April 2009

Interrogation Results Prompt Scrutiny Of Methods

by Dina Temple-Raston, NPR, Morning Edition, April 30, 2009

This is a story about two interrogation programs — one run by the U.S. military, the other run by the CIA. The military program was focused on getting important al-Qaida suspects in Iraq to talk. The CIA operation zeroed in on important al-Qaida suspects from around the world. Both programs had similar goals, but they operated under very difficult rules.

Earlier this month, former CIA Director Michael Hayden was on Fox News defending the CIA’s enhanced interrogation program.

“The use of these techniques against these terrorists made us safer,” he said emphatically. “It really did work.” As Hayden and others see it, the U.S. had to use tough techniques — some called it torture — to battle al-Qaida.

Matthew Alexander is an advocate of a different kind of interrogation — one that builds rapport, like the kind of technique you see on television cop shows. Alexander was a military interrogator in Iraq and doesn’t see the need for rough questioning. (more…)

“10 Conceptual Sins” in Analyzing Middle East Politics

by Eric Davis, from The New Middle East, January 28, 2009. For an Arabic translation of this post, click here.

Sin # 1: “Presentism.” Unfortunately, many of those who analyze Middle East politics, whether journalists, policy analysts, or academics, do not take history seriously. That is, they fail to situate Middle East politics in a historical context. If they did, they would gain many more insights into the political dynamics of the region.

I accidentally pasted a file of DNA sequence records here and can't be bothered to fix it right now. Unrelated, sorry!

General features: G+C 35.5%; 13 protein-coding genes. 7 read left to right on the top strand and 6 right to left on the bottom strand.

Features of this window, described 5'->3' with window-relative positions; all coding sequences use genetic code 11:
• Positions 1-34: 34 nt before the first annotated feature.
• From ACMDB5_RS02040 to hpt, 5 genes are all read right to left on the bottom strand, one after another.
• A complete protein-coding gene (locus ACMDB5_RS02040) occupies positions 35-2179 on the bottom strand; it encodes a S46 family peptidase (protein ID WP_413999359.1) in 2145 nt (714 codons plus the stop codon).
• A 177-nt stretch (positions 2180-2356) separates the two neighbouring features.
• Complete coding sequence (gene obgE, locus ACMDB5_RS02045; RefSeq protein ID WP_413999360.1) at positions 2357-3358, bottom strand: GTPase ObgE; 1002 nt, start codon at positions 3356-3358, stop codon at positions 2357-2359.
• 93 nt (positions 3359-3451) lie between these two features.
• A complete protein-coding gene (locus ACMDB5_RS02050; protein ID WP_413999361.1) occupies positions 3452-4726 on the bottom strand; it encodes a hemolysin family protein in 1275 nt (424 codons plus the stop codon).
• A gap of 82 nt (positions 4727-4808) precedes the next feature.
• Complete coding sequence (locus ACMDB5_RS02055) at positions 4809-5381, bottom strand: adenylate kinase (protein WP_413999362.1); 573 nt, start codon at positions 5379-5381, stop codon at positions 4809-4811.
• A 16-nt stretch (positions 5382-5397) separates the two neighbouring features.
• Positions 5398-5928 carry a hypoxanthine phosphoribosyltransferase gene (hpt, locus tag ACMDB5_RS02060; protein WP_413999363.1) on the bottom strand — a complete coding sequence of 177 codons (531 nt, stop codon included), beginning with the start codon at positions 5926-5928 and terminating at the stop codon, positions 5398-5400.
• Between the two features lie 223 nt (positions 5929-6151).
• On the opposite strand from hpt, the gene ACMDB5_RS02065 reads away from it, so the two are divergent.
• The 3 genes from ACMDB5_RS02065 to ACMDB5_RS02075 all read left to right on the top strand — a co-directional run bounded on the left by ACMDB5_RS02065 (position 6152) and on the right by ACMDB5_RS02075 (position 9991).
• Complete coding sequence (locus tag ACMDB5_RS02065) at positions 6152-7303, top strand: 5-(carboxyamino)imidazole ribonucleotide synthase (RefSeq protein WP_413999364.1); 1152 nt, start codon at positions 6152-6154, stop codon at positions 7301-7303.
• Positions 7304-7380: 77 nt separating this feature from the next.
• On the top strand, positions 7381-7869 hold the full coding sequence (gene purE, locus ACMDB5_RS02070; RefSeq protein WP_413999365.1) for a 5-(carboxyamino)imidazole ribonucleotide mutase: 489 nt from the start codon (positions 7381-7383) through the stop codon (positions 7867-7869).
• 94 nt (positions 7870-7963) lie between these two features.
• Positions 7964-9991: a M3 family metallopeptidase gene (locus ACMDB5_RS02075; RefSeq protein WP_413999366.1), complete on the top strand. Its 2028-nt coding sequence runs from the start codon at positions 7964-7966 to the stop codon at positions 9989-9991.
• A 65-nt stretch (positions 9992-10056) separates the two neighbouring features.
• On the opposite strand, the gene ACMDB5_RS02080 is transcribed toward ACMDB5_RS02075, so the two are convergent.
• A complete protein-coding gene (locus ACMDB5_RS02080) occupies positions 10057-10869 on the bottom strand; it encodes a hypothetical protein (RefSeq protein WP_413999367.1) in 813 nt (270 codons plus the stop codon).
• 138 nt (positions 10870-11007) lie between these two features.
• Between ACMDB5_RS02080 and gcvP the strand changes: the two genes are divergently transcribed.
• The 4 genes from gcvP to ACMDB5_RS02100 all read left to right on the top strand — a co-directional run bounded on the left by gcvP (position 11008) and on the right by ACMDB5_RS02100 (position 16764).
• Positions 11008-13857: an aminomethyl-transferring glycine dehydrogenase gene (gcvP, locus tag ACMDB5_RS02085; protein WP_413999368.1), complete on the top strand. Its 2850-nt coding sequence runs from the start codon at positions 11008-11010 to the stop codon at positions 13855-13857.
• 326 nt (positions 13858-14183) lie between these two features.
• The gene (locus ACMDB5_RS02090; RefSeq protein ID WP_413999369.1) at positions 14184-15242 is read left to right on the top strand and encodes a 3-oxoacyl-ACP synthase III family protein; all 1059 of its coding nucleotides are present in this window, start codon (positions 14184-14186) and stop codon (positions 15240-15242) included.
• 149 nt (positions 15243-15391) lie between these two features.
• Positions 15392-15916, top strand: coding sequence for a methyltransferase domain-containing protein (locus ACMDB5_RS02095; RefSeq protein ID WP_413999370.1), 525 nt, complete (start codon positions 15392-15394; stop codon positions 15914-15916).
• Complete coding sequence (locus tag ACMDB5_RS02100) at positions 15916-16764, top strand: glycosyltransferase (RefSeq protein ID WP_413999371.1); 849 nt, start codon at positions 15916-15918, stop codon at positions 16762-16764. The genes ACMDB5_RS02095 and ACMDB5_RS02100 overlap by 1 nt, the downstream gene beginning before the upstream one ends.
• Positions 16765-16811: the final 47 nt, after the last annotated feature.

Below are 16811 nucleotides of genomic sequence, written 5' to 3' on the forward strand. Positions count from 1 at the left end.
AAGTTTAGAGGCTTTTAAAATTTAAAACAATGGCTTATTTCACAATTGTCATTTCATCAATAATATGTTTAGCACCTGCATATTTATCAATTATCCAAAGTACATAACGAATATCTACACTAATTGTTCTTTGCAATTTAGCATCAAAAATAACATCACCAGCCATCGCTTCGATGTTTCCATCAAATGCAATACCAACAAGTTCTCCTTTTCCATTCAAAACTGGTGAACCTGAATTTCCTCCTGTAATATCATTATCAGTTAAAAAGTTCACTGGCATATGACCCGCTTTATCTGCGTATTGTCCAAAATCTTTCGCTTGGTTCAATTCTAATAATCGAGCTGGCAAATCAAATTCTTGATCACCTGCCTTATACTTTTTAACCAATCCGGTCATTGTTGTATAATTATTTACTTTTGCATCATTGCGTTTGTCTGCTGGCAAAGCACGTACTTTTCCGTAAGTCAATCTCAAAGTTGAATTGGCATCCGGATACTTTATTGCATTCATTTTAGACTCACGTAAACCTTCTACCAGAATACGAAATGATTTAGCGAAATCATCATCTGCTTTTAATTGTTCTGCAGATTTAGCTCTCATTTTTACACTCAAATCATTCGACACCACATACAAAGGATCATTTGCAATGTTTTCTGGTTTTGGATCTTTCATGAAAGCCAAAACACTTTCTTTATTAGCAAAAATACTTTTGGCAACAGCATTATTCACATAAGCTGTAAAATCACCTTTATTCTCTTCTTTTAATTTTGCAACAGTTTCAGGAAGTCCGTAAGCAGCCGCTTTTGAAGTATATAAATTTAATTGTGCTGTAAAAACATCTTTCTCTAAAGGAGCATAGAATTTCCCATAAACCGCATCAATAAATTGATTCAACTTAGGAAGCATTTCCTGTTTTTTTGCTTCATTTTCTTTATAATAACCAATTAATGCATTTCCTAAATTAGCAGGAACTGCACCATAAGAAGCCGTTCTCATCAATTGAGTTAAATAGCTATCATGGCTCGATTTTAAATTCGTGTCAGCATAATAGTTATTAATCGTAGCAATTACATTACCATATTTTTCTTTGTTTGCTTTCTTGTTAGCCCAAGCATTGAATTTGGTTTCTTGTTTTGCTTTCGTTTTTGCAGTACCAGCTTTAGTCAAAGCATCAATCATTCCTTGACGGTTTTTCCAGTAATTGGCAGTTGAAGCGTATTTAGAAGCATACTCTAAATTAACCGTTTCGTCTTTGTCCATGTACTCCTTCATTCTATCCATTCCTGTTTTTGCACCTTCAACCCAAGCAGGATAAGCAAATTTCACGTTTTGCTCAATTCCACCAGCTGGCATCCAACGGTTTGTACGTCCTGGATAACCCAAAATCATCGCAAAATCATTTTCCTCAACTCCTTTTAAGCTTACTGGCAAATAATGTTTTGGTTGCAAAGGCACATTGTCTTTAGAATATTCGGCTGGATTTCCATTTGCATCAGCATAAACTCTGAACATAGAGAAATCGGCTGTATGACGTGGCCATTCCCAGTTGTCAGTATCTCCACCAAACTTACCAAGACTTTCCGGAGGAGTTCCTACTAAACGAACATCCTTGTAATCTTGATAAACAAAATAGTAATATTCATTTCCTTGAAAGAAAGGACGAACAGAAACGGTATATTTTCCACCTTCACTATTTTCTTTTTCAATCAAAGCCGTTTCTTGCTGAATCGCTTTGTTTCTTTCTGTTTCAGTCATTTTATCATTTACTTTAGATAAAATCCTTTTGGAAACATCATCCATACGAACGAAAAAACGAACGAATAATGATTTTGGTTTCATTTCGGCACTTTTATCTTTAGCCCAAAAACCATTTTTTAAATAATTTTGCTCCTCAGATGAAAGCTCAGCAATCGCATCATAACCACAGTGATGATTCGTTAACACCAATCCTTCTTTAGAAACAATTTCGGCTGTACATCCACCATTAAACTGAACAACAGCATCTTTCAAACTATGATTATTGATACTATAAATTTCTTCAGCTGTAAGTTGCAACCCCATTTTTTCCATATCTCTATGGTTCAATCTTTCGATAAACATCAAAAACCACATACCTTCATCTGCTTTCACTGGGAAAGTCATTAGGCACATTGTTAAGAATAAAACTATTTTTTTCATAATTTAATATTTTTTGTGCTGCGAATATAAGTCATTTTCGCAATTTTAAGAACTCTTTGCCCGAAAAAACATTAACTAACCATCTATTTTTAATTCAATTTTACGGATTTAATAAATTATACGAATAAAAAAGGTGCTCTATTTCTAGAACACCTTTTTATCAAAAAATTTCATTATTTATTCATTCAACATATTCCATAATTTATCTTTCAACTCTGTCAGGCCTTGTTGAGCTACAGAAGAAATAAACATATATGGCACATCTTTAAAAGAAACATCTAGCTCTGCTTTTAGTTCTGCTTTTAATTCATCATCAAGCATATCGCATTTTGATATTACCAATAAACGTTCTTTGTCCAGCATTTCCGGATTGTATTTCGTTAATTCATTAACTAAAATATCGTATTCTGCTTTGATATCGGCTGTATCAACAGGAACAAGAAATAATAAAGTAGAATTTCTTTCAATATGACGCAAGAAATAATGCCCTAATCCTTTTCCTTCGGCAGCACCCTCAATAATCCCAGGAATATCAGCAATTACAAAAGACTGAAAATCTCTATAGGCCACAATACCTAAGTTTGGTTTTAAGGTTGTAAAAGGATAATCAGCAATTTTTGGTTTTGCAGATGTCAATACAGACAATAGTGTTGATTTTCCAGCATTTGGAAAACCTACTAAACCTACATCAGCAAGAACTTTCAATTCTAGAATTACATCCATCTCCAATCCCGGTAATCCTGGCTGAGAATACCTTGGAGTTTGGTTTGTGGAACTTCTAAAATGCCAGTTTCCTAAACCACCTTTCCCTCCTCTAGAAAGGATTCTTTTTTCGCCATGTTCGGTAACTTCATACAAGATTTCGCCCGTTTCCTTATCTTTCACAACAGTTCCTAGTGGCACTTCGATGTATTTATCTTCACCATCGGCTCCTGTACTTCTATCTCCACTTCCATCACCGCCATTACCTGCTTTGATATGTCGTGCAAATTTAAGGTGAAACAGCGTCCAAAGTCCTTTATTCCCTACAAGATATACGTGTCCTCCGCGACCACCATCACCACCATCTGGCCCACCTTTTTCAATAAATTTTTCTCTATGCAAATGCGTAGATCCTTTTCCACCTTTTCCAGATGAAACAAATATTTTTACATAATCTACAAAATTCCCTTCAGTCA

Analysts would have realized why, for example, Iraqis showed little enthusiasm when American troops toppled Saddam Husayn’s regime in April 2003. This response did not indicate that Iraqis were ungrateful as the vast majority were relieved to see the end of Saddam’s regime. Rather, many Iraqis, who did have a historical consciousness, knew that the US had supported Saddam Husayn during the Iran Iraq War. Iraqis also remembered that, when President George Bush senior called upon them to rise up against Saddam Husayn in 1990, many took him at his word. However, not only did the US not intervene to help the rebels during the February-March 1991 uprising (Intifada), it gave permission for Iraqi helicopter gun ships to enter the fray which turned out to be critical in suppressing it. (more…)

Muslim Civilisations Abstracts (MCA)

Phase I

The first phase of the Muslim Civilisations Abstracts (MCA) is a substantial and comprehensive annotated bibliography of modern encyclopaedias about, and from, the Muslim world. These have been produced both by Muslims and non-Muslims, with different approaches to the organisation of knowledge and understanding of Muslim beliefs, civilisations and societies. It seems important that there should be a mutual appreciation both of these differences and of the extensive and systematic work that has been done in many countries to construct organised reference works and databases encompassing cumulated research.

Phase II

The MCA has launched the second stage of its project and requires the assistance of scholars to write abstracts on academic books. (more…)

The Library of Congress has archived thousands of illustrations and photographs online. In browsing through some of the collections, I came across the above image taken in Baghdad in 1872, when the city was under Ottoman control. The photographer was Pascal Sébah. According to the description, the three individuals shown are: (1): Arab of the Chammar (Shammar) tribe; (2): Arab of the Zobeid tribe; and (3): married Muslim woman of Baghdad.

The Walled City of Sanaa